NPR logo
At Heaven Hill, Bourbon's Still in the Family
  • Download
  • <iframe src="https://www.npr.org/player/embed/4851551/4852889" width="100%" height="290" frameborder="0" scrolling="no" title="NPR embedded audio player">
  • Transcript
At Heaven Hill, Bourbon's Still in the Family

Business

At Heaven Hill, Bourbon's Still in the Family

At Heaven Hill, Bourbon's Still in the Family
  • Download
  • <iframe src="https://www.npr.org/player/embed/4851551/4852889" width="100%" height="290" frameborder="0" scrolling="no" title="NPR embedded audio player">
  • Transcript
Master distiller Parker Beam stands in the rickhouse.

The aging barrels of whiskey in the background underline Parker Beam's deep ties to the bourbon business. He's related to James Beauregard "Jim" Beam. Jack Speer, NPR hide caption

toggle caption Jack Speer, NPR

Bourbon aficionados from all over the world are in Bardstown, Ky., this weekend. They've come for the annual Kentucky Bourbon Festival, and a chance to sample their favorite spirits.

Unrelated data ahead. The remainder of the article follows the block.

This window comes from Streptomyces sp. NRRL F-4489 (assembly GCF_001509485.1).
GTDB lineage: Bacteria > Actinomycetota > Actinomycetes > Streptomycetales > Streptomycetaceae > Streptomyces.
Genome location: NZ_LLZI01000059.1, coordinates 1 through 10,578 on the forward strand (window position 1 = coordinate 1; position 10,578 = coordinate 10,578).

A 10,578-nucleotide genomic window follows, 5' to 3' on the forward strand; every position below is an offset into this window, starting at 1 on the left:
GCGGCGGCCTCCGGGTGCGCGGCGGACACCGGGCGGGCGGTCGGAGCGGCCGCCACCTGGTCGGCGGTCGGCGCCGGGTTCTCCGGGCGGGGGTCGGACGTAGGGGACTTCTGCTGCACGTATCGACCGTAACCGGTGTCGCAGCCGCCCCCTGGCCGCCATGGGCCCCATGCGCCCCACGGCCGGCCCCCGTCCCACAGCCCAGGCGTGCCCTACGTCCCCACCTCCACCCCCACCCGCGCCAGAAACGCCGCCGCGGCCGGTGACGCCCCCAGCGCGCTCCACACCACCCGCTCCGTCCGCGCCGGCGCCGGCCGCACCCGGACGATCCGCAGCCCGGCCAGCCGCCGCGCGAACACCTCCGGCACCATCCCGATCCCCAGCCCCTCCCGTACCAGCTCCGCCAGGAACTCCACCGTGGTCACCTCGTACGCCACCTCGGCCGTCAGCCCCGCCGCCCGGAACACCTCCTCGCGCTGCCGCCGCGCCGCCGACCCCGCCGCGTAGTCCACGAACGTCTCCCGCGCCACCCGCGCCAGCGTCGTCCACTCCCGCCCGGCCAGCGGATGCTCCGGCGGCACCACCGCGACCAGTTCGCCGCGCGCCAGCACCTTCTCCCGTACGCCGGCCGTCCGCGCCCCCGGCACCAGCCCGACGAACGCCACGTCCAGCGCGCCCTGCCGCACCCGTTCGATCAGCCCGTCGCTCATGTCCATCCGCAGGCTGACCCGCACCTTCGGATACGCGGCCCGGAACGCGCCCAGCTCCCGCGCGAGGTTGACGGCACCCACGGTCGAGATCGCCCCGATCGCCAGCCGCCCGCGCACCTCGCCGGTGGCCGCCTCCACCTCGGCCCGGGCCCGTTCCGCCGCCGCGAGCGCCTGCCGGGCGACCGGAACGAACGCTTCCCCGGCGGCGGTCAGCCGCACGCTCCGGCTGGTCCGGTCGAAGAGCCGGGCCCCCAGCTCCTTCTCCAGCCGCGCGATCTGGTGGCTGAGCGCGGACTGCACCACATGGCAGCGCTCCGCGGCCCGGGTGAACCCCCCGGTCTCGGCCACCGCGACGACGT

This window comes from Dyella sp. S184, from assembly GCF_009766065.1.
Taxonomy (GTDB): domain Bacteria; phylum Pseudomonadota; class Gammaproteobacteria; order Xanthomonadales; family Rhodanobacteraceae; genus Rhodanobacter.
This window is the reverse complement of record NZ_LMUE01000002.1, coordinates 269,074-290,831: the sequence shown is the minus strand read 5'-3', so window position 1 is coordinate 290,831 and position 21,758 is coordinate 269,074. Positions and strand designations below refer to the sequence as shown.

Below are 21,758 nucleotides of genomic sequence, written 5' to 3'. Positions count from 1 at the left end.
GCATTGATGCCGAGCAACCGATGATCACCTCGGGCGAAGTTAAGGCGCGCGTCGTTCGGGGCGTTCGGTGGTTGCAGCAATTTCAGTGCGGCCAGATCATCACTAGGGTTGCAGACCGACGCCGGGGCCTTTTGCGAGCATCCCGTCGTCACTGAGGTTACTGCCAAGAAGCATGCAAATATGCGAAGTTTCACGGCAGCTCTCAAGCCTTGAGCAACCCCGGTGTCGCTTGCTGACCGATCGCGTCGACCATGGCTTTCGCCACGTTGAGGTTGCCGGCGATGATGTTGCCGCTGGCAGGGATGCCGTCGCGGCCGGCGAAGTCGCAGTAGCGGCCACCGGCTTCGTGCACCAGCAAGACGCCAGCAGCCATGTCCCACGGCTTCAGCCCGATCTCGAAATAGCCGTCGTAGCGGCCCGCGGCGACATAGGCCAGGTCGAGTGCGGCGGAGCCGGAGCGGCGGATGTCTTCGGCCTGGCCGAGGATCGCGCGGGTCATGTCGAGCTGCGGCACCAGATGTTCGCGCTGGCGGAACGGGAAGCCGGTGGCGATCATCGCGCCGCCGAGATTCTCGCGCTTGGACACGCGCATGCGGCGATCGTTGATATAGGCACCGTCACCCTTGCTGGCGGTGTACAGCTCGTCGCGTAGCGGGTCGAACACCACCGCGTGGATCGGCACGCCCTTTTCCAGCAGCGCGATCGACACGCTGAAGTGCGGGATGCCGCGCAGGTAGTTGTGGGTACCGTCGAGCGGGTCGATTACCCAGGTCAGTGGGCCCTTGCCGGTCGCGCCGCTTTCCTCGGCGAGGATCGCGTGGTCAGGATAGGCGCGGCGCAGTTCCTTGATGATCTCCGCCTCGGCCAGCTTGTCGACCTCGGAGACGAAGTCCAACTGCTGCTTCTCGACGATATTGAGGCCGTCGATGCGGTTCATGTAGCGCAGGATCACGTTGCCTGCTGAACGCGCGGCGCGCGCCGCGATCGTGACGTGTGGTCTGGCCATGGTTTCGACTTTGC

Lynn Grant stands in front of a wide variety of potent potables.

Lynn Grant stands in front of a wide variety of potent potables at the Heaven Hill gift shop. Jack Speer, NPR hide caption

toggle caption Jack Speer, NPR

Bardstown is home to the Heaven Hill distillery and master distiller Parker Beam. A descendant of Col. James Beauregard Beam — yes, the Jim Beam — the 63-year-old Parker Beam has been making whiskey for decades, and can trace his family's whiskey-making roots for generations.

Heaven Hill is the only remaining family owned distillery in Kentucky, a state with more than 200 years of bourbon-making history.

Comments

 

Please keep your community civil. All comments must follow the NPR.org Community rules and terms of use, and will be moderated prior to posting. NPR reserves the right to use the comments we receive, in whole or in part, and to use the commenter's name and location, in any medium. See also the Terms of Use, Privacy Policy and Community FAQ.